EM: Well, there’s the naive thought. The naive thought is that if you’re trying to learn something about the order of the photographs based on the presence or absence of cannonballs on the road, you should be studying the cannonballs. But that in fact turns out to be, I wouldn’t call it an error, but it did not turn out to be part of the solution.

LW: So he instead looks at?

EM: He looks at the rocks on the side of the road; he even gives them names: Fred, Oswald, Marmaduke, Lionel… The presumption of course being that whatever the order, the cannonballs had to be moved by someone. And that perhaps in moving the cannonballs, that person would have nudged adjacent rocks. And in fact you can see a pattern in the movement of the rocks down the slope that does determine the order of the photographs conclusively.

LW: And?

EM: Sontag was right.

LW: Damn.

EM: ON does occur after OFF.

LW: Which implies what in terms of what Fenton was up to?

EM: I’m not sure. I’m not sure what it ultimately tells us. There are endless possibilities as to why the balls were moved. Because they’re being recycled and collected, or because Fenton, as Susan Sontag alleges, believed that it made a better photograph having the cannonballs on the road. What I find mysterious is that Fenton preserved both of those photographs, gave them the same title, and exhibited them both, sometimes side by side. It wasn’t as if he was trying to hide the existence of a second photograph. This is not about someone posing a photograph and destroying the evidence that would suggest that the photograph might have been posed.

LW: Still, there does come a moment for your readers, around page 50 or so, where one starts to ask, who the hell cares? Or rather, why does this guy care so much? What is going on here? This guy Morris would appear to have lost his marbles, or maybe that’s them scattered across the road. Seriously, though, who cares?

EM: I make the claim that most if not all of the important issues in photography can be found in the examination of these two photographs. The question of posing––what do we mean when we say a photograph is posed? The question of truth and falsity in photography. Can a photograph be true or false? The question of a photographer’s intentions and whether those intentions are in some way captured in the photographs they take—

LW: And the question of the nobility of those intentions.

EM: Yes. The fact that there is no such thing as a true or a false photograph. Truth and falsity properly considered are properties of language, not of images. I believe that we’ve gotten into all kinds of trouble by talking about images as though they were true or false.

LW: Indeed, and such issues come up repeatedly across the book. What exactly is one to make of those Abu Ghraib photos, for example—in the book you expand on points you made in your film Standard Operating Procedure. Whether Walker Evans moved or even inserted an alarm clock in one of those Let Us Now Praise Famous Men photos. Whether, more recently, photojournalists in Beirut, at the time of the Israeli shelling of the city, moved or repositioned a Mickey Mouse doll; and what is one to make of the doll and its placement in any case, independent of its caption, or the photo’s placement in the morning newspaper.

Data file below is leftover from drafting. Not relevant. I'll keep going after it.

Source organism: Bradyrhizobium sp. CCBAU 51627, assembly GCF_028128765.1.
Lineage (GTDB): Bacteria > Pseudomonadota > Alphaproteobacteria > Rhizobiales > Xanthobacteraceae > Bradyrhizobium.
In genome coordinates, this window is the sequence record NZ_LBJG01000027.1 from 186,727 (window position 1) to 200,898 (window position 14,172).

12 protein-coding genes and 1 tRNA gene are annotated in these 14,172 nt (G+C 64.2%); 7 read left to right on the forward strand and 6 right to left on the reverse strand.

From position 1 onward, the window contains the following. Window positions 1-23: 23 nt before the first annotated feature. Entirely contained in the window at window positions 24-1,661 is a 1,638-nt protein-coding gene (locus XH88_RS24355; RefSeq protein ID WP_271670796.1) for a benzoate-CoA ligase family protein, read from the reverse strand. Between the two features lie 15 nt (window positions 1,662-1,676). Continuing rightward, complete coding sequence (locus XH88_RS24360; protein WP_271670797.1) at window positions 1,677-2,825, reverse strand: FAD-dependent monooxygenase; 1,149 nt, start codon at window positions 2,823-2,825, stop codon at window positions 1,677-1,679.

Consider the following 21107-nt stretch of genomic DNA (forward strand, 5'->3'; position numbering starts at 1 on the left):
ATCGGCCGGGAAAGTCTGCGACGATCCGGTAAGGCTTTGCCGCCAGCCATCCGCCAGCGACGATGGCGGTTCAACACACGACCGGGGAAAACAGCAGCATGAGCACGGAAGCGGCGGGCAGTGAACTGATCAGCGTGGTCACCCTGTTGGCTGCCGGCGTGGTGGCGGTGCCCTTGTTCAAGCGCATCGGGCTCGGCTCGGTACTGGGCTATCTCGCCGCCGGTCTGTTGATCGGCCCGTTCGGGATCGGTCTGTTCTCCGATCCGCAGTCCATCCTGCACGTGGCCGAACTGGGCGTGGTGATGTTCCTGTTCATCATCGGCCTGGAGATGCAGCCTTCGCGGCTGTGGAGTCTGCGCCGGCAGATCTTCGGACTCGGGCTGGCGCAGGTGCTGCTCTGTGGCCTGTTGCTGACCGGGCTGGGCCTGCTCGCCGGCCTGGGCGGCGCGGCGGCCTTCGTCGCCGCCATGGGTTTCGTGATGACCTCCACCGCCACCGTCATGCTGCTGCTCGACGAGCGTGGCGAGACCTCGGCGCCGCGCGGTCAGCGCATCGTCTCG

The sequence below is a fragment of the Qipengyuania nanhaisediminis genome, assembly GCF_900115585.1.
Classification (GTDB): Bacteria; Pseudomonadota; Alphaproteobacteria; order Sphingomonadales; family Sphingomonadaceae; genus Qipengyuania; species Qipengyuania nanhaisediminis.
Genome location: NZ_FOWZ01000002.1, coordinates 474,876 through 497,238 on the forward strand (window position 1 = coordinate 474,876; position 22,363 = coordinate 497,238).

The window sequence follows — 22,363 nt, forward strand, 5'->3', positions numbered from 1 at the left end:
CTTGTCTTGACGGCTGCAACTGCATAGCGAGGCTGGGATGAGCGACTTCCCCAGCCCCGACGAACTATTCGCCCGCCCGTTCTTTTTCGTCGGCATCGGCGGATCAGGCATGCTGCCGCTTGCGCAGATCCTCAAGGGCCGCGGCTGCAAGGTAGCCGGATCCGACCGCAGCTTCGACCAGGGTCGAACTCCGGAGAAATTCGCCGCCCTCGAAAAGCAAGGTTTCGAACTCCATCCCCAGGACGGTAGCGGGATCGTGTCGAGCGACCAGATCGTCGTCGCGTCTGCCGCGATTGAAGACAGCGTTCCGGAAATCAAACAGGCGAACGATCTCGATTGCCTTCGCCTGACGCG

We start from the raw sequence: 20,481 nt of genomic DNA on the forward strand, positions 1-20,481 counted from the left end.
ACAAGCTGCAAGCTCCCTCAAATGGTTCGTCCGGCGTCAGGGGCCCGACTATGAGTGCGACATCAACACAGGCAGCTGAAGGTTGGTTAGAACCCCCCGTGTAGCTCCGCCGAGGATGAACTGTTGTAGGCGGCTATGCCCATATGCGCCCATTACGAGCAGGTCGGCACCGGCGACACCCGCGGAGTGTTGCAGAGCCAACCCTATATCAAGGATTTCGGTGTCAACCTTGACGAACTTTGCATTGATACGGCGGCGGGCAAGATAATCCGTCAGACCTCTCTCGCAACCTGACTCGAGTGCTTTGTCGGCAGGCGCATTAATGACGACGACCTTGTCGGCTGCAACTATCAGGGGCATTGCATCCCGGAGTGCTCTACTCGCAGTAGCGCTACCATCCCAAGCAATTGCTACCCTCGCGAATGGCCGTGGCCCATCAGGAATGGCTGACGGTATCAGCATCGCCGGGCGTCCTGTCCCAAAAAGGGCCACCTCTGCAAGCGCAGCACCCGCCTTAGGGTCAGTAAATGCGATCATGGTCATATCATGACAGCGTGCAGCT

EM: These are all very epistemic questions.

LW: I was going to say: Oliver Sacks, the great neurologist, sometimes describes himself as a clinical ontologist, someone for whom the diagnostic question is often literally “How are you?” How are you? He regularly deals with people for whom the operative question is, How do you be? What is it like to be you? An investigation into the nature, the quality, of that way of being constituting the core of his endeavor. And it strikes me that in a similar way you are a sort of forensic epistemologist.

EM: A nice thought.

LW: Or perhaps an epistemological pathologist.

EM: Also a nice thought.

LW: That you take these photos and subject them to an investigation—a sort of CSI: Kodak—into how it is that we come to believe things, to know things, to what extent it is possible to know anything—the extent to which things can be faked or posed, or to which all things are in a sense posed. How and whether it is possible to arrive at the truth of anything.

EM: It seems to me that we’ve forgotten a very important fact about photography. That photographs are physically connected to the world. And part of the study of photography has to be recapturing, recovering, that physical connection with the world in which they were taken. Something which has rarely been part of the enterprise of studying photographs. Take a photograph of Einstein, for instance. The point is, it doesn’t matter who I think it’s a photograph of. What matters is, was Einstein in front of the lens of the camera? That man. Was that man in front of the lens of the camera? Is there a physical connection between the image on that photographic plate or the digital device, whatever, and the man standing there? It doesn’t matter what’s in my head. It matters what that physical connection is.